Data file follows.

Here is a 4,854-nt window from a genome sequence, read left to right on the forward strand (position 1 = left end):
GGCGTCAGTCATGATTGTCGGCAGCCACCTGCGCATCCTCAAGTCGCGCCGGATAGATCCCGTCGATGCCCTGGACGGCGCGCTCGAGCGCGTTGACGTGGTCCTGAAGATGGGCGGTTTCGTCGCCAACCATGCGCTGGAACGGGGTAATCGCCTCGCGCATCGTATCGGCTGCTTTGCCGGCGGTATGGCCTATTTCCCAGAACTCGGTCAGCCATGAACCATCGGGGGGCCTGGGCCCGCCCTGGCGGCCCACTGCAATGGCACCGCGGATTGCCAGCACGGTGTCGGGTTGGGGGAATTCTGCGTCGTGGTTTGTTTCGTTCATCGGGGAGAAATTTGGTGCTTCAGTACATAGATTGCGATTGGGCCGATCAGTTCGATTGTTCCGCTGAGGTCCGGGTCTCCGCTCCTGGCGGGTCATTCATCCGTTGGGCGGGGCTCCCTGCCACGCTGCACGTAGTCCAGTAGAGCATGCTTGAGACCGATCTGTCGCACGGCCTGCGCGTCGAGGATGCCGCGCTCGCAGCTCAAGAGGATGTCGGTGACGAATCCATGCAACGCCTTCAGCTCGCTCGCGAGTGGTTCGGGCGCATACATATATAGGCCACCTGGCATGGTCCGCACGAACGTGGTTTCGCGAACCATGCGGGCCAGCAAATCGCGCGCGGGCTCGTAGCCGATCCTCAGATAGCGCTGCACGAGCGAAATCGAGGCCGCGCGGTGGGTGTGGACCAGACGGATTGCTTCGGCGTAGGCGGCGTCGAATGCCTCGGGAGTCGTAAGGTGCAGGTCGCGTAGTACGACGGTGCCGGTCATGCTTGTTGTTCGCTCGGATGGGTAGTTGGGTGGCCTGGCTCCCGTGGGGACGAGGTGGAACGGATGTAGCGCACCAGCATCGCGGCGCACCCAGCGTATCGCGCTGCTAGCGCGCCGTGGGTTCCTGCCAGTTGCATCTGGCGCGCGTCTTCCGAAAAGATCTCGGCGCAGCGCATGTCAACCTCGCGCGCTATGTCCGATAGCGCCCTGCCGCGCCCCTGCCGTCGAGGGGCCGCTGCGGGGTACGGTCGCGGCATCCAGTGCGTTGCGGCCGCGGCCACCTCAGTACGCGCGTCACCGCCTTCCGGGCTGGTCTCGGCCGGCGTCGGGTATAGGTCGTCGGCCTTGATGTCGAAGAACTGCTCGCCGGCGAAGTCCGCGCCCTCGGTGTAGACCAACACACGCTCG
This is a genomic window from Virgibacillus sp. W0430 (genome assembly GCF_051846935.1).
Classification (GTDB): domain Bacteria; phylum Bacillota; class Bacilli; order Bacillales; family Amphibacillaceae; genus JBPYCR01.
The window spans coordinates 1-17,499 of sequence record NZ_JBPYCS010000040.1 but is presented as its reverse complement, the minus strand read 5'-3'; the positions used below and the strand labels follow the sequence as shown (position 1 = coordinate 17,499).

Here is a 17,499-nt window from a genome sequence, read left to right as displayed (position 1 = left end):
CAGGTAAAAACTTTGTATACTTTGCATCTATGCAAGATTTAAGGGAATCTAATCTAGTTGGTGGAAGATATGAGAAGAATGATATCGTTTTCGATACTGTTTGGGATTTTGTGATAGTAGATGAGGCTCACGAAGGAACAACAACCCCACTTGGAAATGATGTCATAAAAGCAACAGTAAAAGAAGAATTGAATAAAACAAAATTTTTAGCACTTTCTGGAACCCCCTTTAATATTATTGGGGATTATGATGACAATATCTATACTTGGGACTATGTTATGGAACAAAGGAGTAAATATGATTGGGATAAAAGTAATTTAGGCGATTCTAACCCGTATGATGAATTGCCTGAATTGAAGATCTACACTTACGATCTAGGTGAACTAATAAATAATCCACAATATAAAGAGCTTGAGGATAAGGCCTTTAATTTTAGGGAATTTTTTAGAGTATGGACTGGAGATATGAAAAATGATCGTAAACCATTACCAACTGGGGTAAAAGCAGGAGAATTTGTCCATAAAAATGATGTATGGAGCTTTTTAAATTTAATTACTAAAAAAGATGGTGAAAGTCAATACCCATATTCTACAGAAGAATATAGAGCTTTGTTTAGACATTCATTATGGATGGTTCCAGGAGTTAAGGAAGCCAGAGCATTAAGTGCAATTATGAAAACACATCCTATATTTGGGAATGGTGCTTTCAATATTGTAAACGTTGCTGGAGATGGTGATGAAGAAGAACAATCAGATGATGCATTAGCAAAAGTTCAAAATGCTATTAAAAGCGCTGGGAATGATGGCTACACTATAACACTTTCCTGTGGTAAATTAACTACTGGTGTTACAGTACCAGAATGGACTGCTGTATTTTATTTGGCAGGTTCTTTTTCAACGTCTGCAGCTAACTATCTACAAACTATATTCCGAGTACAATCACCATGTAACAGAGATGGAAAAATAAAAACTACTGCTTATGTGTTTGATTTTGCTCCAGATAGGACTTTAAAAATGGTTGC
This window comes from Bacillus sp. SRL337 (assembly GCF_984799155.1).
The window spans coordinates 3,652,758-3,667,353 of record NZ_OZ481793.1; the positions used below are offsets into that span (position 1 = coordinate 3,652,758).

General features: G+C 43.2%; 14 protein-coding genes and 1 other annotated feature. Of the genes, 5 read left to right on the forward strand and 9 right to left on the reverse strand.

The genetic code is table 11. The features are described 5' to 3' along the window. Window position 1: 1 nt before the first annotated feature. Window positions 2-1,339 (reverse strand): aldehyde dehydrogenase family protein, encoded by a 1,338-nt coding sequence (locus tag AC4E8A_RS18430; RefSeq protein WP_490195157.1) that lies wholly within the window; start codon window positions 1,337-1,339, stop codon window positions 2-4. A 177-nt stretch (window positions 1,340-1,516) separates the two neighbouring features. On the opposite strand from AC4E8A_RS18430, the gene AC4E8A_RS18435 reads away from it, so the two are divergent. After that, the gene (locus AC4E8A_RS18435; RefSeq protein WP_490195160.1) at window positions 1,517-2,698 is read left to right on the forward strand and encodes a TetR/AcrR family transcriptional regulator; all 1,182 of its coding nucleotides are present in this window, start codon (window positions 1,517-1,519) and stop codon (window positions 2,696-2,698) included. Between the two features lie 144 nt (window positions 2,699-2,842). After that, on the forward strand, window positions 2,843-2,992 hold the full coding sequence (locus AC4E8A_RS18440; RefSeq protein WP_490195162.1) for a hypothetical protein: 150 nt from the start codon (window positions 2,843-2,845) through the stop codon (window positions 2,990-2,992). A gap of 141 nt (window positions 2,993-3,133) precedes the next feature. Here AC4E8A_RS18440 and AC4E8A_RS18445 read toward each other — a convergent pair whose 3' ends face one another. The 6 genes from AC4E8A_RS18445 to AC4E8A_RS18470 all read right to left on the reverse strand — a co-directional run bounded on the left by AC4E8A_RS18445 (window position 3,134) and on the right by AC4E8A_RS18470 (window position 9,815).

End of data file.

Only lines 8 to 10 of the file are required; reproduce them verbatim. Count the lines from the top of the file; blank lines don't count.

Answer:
This window comes from Bacillus sp. SRL337 (assembly GCF_984799155.1).
The window spans coordinates 3,652,758-3,667,353 of record NZ_OZ481793.1; the positions used below are offsets into that span (position 1 = coordinate 3,652,758).

General features: G+C 43.2%; 14 protein-coding genes and 1 other annotated feature. Of the genes, 5 read left to right on the forward strand and 9 right to left on the reverse strand.